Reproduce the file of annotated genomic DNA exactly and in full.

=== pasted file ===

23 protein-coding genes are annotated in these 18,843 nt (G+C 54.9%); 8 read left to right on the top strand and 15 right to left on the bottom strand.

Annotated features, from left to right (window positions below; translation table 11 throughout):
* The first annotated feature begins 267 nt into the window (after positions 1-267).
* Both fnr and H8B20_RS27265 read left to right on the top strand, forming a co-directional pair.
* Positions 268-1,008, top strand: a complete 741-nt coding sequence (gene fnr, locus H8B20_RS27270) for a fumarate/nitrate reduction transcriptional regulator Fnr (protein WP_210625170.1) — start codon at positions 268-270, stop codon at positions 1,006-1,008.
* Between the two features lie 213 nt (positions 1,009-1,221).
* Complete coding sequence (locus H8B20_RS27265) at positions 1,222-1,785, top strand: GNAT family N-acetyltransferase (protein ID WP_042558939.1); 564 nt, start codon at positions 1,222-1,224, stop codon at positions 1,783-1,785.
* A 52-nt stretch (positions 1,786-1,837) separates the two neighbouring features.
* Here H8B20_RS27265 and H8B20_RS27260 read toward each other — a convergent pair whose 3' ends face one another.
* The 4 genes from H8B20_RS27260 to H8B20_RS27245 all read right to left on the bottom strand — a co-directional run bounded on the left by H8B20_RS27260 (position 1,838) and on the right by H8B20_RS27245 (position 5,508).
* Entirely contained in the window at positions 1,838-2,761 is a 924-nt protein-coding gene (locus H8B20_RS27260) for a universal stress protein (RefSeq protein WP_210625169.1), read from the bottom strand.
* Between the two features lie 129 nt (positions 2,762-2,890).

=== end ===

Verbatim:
23 protein-coding genes are annotated in these 18,843 nt (G+C 54.9%); 8 read left to right on the top strand and 15 right to left on the bottom strand.

Annotated features, from left to right (window positions below; translation table 11 throughout):
* The first annotated feature begins 267 nt into the window (after positions 1-267).
* Both fnr and H8B20_RS27265 read left to right on the top strand, forming a co-directional pair.
* Positions 268-1,008, top strand: a complete 741-nt coding sequence (gene fnr, locus H8B20_RS27270) for a fumarate/nitrate reduction transcriptional regulator Fnr (protein WP_210625170.1) — start codon at positions 268-270, stop codon at positions 1,006-1,008.
* Between the two features lie 213 nt (positions 1,009-1,221).
* Complete coding sequence (locus H8B20_RS27265) at positions 1,222-1,785, top strand: GNAT family N-acetyltransferase (protein ID WP_042558939.1); 564 nt, start codon at positions 1,222-1,224, stop codon at positions 1,783-1,785.
* A 52-nt stretch (positions 1,786-1,837) separates the two neighbouring features.
* Here H8B20_RS27265 and H8B20_RS27260 read toward each other — a convergent pair whose 3' ends face one another.
* The 4 genes from H8B20_RS27260 to H8B20_RS27245 all read right to left on the bottom strand — a co-directional run bounded on the left by H8B20_RS27260 (position 1,838) and on the right by H8B20_RS27245 (position 5,508).
* Entirely contained in the window at positions 1,838-2,761 is a 924-nt protein-coding gene (locus H8B20_RS27260) for a universal stress protein (RefSeq protein WP_210625169.1), read from the bottom strand.
* Between the two features lie 129 nt (positions 2,762-2,890).